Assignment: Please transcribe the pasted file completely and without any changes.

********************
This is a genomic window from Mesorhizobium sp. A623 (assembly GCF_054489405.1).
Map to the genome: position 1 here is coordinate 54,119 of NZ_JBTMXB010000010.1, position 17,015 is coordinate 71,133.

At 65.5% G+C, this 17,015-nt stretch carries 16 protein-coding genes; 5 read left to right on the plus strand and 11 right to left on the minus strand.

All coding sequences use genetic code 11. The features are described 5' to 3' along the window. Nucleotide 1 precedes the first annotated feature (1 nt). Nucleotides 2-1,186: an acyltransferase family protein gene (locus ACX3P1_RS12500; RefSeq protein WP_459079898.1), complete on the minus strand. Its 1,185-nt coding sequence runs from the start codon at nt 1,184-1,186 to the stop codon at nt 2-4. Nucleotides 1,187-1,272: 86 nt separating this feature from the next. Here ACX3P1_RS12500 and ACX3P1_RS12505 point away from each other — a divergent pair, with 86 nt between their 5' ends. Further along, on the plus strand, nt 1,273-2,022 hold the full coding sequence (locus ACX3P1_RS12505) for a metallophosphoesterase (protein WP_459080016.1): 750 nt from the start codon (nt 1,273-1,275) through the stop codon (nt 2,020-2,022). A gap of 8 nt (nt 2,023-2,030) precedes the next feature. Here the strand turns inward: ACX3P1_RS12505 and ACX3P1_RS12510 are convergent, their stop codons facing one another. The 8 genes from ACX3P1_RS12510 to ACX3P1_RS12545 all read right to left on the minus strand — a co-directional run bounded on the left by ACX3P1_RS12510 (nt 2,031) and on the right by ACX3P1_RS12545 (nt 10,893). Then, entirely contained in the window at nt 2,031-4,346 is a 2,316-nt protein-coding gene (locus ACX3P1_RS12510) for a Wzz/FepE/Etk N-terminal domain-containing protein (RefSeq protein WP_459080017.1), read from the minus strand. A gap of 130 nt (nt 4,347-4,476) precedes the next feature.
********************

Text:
This is a genomic window from Mesorhizobium sp. A623 (assembly GCF_054489405.1).
Map to the genome: position 1 here is coordinate 54,119 of NZ_JBTMXB010000010.1, position 17,015 is coordinate 71,133.

At 65.5% G+C, this 17,015-nt stretch carries 16 protein-coding genes; 5 read left to right on the plus strand and 11 right to left on the minus strand.

All coding sequences use genetic code 11. The features are described 5' to 3' along the window. Nucleotide 1 precedes the first annotated feature (1 nt). Nucleotides 2-1,186: an acyltransferase family protein gene (locus ACX3P1_RS12500; RefSeq protein WP_459079898.1), complete on the minus strand. Its 1,185-nt coding sequence runs from the start codon at nt 1,184-1,186 to the stop codon at nt 2-4. Nucleotides 1,187-1,272: 86 nt separating this feature from the next. Here ACX3P1_RS12500 and ACX3P1_RS12505 point away from each other — a divergent pair, with 86 nt between their 5' ends. Further along, on the plus strand, nt 1,273-2,022 hold the full coding sequence (locus ACX3P1_RS12505) for a metallophosphoesterase (protein WP_459080016.1): 750 nt from the start codon (nt 1,273-1,275) through the stop codon (nt 2,020-2,022). A gap of 8 nt (nt 2,023-2,030) precedes the next feature. Here the strand turns inward: ACX3P1_RS12505 and ACX3P1_RS12510 are convergent, their stop codons facing one another. The 8 genes from ACX3P1_RS12510 to ACX3P1_RS12545 all read right to left on the minus strand — a co-directional run bounded on the left by ACX3P1_RS12510 (nt 2,031) and on the right by ACX3P1_RS12545 (nt 10,893). Then, entirely contained in the window at nt 2,031-4,346 is a 2,316-nt protein-coding gene (locus ACX3P1_RS12510) for a Wzz/FepE/Etk N-terminal domain-containing protein (RefSeq protein WP_459080017.1), read from the minus strand. A gap of 130 nt (nt 4,347-4,476) precedes the next feature.